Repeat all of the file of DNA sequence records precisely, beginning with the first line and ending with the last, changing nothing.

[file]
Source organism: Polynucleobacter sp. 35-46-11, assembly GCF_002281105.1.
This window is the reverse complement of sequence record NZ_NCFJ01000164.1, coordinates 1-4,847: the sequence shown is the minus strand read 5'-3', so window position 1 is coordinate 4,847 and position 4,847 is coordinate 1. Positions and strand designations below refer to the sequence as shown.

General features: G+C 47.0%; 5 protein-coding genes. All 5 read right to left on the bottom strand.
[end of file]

Source organism: Polynucleobacter sp. 35-46-11, assembly GCF_002281105.1.
This window is the reverse complement of sequence record NZ_NCFJ01000164.1, coordinates 1-4,847: the sequence shown is the minus strand read 5'-3', so window position 1 is coordinate 4,847 and position 4,847 is coordinate 1. Positions and strand designations below refer to the sequence as shown.

General features: G+C 47.0%; 5 protein-coding genes. All 5 read right to left on the bottom strand.